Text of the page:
When such a report is made to a nominated officer, the onus will fall on him to make the report to a constable, if he thinks it appropriate. Therefore, if the transaction is in the regulated sector, the liability for the failure to report an offence under the clause will be transferred to the nominated officer. If the transaction is outside the regulated sector and a report is made voluntarily or in order to avoid committing one of the principal money-laundering offences, under clause 322, the nominated officer could be guilty of becoming concerned in an arrangement that facilitates money laundering if he does not take appropriate action.
We consider that we have dealt in a wider way with part 7 and with the worries that have been expressed by the industry—the same worries that the hon. Member for Beaconsfield (Mr. Grieve) has mentioned. I commend the Government's
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amendments to the Committee, and ask the hon. Gentleman to reconsider his amendments.
Mr. Grieve: I am grateful to the Minister for what he has said. He has made this clear, but will he confirm that the change from the regulated sector to any trade or profession does not place a greater burden in terms of failure to disclose on individuals outside the regulated sector? I see his officials nodding. He will be aware that, under the Drug Trafficking Offences Act 1986, the duty to disclose extends precisely to that category of people who can make a protected disclosure.
Mr. Ainsworth: I suppose that, for the sake of the Hansard report, I had better confirm those nods.
Mr. Grieve: In that case, the Minister will not be surprised to know that we do not intend to oppose the Government amendments. I beg to ask leave to withdraw the amendment.
Amendment, by leave, withdrawn.
Clause 324 ordered to stand part of the Bill.
Regulated sector and
Mr. Ainsworth: I beg to move amendment No. 515, in page 265, line 3, leave out from beginning to end of line 43 on page 266 and insert—
Business in the regulated sector
1 (1) A business is in the regulated sector to the extent that it engages in any of the following activities—
(a) accepting deposits by a person with permission under Part 4 of the Financial Services and Markets Act 2000 (c. 8) to accept deposits (including, in the case of a building society, the raising of money from members of the society by the issue of shares);
(b) the business of the National Savings Bank;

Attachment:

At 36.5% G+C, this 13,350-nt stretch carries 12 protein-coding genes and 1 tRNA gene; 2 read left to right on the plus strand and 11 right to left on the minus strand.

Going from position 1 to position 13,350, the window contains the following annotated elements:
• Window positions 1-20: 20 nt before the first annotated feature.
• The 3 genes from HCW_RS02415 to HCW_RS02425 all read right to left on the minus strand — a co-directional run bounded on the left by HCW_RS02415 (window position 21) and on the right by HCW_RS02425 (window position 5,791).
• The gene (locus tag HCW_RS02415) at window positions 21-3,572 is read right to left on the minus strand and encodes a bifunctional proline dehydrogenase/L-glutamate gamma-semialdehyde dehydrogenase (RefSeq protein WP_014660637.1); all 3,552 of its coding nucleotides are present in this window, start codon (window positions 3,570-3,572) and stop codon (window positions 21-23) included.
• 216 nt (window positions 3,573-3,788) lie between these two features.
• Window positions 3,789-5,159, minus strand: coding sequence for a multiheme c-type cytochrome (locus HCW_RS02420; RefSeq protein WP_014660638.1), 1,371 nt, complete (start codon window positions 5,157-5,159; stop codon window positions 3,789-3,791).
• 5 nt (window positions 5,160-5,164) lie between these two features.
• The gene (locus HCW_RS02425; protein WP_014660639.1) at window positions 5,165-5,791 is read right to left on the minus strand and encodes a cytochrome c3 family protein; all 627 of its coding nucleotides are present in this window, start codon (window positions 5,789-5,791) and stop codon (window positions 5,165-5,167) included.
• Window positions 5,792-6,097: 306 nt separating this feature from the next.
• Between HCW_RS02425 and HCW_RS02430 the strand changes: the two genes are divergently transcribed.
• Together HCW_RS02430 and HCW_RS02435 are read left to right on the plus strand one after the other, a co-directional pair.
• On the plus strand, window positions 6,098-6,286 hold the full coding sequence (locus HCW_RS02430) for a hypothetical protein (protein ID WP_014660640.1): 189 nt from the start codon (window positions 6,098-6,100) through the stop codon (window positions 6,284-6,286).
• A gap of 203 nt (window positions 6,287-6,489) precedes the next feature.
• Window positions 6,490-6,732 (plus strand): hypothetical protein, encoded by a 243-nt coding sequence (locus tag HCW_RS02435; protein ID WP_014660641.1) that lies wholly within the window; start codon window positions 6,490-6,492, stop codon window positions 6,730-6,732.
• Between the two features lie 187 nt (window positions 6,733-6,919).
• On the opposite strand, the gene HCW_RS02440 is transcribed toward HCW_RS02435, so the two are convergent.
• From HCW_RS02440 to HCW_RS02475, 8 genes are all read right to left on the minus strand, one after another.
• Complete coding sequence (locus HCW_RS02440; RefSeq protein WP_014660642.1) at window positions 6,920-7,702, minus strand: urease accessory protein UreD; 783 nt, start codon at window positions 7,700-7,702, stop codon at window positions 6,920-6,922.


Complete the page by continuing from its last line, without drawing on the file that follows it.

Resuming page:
(c) business carried on by a credit union;
(d) any home-regulated activity carried on by a European institution in respect of which the establishment conditions in paragraph 13 of Schedule 3 to the Financial Services and Markets Act 2000 (c. 8), or the service conditions in paragraph 14 of that Schedule, are satisfied;
(e) any activity carried on for the purpose of raising money authorised to be raised under the National Loans Act 1968 (c.13) under the auspices of the Director of Savings;
(f) the activity of operating a bureau de change, transmitting money (or any representation of monetary value) by any means or cashing cheques which are made payable to customers;
(g) any activity falling within sub-paragraph (2);
(h) any of the activities in points 1 to 12 or 14 of Annex 1 to the Banking Consolidation Directive, ignoring an activity described in any of sub-paragraphs (a) to (g) above;
(i) business which consists of effecting or carrying out contracts of long term insurance by a person who has received official authorisation pursuant to Article 6 or 27 of the First Life Directive.
(2) An activity falls within this sub-paragraph if it constitutes any of the following kinds of regulated activity in the United Kingdom—
(a) dealing in investments as principal or as agent;
(b) arranging deals in investments;
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(c) managing investments;
(d) safeguarding and administering investments;
(e) sending dematerialised instructions;
(f) establishing (and taking other steps in relation to) collective investment schemes;
(g) advising on investments.
(3) Paragraphs (a) and (i) of sub-paragraph (1) and sub-paragraph (2) must be read with section 22 of the Financial Services and Markets Act 2000 (c. 8), any relevant order under that section and Schedule 2 to that Act.
2 (1) This paragraph has effect for the purposes of paragraph 1